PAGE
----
The statue was completed in 1931 after taking nine years to construct, and stands 30 metres (98 ft) tall, even without its 8-metre (26 ft) pedestal. The arms stretch an amazing 28 metres (92 ft) wide. Christ the Redeemer is made of both reinforced concrete and soapstone, which is a metamorphic rock that consists primarily of talc. The soapstone is in the form of tiles, of which there are 6 million forming the outer shell. Christ the Redeemer weighs a staggering 635 metric tons, and is located in the Tijuca National Park, at the peak of the Corcovado mountain.

The statue was proposed by The Catholic Circle of Rio, who were concerned with the perceived 'godlessness' in society. It was funded by donations, most of which came from Catholic Brazilians. A symbol of Christianity around the world, the statue has been voted one of the New Seven Wonders of the World and has nearly two million visitors per year.
10. Man Hanging Out Statue

Answer: Prague

The Man Hanging Out Statue in Prague certainly isn't a world famous statue, but I thought there should be a more modern landmark included in the quiz.

Located in the Prague's Old Town, The statue was created and erected in 1996 by a Czech named David Černư. The statue, which depicts the famous Freiberg-born psychoanalyst Sigmund Freud, is suspended from a pole high above the ground. Černư apparently created the statue after hearing that Freud had various phobias during his life, including the exaggerated fear of his own death. For this reason, Freud is hanging on by one hand and seemingly wondering whether to let go or hang on. (Incidentally, Freud had mouth cancer at age of 83 and his personal doctor assisted his suicide by administering doses of morphine.)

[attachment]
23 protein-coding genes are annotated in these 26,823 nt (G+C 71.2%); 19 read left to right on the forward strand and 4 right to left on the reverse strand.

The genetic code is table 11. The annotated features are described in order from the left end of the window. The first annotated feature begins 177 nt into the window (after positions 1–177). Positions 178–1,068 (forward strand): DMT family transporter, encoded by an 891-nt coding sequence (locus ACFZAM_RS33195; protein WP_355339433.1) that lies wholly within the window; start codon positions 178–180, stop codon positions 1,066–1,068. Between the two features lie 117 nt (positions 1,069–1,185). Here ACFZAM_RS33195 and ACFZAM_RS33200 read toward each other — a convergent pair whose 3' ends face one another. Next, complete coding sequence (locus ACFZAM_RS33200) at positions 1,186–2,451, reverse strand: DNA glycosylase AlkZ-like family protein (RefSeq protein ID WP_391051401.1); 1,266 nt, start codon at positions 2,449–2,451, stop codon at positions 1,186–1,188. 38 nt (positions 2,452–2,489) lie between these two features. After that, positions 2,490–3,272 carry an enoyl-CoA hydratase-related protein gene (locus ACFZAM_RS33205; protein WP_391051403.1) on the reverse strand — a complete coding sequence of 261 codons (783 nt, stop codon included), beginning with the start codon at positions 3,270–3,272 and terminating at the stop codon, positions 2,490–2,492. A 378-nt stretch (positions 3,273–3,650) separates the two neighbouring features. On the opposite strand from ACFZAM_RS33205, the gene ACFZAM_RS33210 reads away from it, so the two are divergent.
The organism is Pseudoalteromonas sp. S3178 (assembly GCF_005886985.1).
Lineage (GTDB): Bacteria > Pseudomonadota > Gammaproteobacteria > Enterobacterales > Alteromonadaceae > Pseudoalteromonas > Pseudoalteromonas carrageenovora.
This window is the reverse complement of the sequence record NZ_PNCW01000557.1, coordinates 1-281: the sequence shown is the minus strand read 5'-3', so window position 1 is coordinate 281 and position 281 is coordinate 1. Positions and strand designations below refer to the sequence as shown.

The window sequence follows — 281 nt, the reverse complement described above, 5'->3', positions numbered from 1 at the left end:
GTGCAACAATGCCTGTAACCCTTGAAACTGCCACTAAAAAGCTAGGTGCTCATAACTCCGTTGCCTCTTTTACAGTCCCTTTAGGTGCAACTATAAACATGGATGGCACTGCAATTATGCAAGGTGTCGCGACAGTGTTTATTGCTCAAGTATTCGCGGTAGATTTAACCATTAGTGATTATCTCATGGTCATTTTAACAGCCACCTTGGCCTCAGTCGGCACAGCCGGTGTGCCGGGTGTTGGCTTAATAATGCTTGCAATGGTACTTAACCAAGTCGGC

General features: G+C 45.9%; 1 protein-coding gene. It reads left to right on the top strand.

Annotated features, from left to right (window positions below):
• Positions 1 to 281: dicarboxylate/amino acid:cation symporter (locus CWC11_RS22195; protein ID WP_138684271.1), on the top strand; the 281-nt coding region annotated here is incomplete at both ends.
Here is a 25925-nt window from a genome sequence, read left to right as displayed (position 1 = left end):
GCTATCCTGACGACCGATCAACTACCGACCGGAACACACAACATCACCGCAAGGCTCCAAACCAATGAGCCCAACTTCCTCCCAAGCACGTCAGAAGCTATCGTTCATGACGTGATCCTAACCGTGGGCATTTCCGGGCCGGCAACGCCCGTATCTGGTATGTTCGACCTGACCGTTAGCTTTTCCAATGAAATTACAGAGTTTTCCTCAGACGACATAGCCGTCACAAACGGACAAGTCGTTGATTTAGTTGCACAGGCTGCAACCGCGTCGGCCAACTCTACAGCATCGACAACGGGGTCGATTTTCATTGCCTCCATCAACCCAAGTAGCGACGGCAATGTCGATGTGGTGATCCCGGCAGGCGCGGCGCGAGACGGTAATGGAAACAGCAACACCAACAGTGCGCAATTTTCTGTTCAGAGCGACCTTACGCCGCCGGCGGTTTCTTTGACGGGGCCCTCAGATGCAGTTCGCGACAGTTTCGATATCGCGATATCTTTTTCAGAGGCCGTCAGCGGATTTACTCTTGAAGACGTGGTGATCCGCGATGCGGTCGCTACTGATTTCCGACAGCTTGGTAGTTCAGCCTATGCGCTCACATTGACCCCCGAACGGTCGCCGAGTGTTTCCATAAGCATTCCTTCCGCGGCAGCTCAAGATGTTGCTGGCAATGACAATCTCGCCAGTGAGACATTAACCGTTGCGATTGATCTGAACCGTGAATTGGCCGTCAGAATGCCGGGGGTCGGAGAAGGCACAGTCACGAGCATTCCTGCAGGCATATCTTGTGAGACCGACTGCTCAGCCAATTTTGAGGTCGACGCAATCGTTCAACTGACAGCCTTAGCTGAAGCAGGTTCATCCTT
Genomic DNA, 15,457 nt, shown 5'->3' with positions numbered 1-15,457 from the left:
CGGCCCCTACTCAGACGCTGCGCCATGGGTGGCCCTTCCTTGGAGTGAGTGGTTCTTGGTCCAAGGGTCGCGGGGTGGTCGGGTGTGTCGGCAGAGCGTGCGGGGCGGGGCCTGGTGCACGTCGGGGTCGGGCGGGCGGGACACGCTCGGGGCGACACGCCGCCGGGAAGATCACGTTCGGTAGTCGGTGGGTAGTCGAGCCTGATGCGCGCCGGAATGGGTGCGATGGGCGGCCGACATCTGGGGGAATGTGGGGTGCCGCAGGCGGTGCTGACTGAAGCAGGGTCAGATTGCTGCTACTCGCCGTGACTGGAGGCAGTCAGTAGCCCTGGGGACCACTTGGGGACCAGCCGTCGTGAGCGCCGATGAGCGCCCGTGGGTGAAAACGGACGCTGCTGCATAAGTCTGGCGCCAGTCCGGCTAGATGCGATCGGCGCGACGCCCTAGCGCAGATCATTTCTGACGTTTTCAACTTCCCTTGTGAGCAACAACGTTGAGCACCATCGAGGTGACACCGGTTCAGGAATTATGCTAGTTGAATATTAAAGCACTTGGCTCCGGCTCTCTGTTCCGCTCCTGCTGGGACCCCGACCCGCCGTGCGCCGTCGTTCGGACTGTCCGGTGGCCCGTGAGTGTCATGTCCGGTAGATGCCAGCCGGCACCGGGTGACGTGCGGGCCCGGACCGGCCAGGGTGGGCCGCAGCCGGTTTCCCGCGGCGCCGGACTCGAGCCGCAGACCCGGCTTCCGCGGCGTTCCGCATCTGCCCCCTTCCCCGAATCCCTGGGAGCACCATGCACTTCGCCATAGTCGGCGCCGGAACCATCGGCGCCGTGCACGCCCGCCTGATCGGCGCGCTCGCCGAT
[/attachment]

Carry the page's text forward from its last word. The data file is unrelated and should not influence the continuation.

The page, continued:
Černư, who is considered a leading sculptor and a pop-culture icon, has been a non-conformist from the beginning of his art career. He gained local notoriety by painting a Soviet-era tank pink. Being as this was a 1945 war memorial in Prague which symbolized liberation, he was arrested as a hooligan for this act and was briefly detained. He has quite a number of other thought-provoking/controversial artworks dotted around Prague.

In the case of his Man Hanging Out Statue, it is often been mistaken for a real person - to the point that it has prompted calls to the city's police and fire police departments.
Source: Author heatherlois

This quiz was reviewed by FunTrivia editor stedman before going online.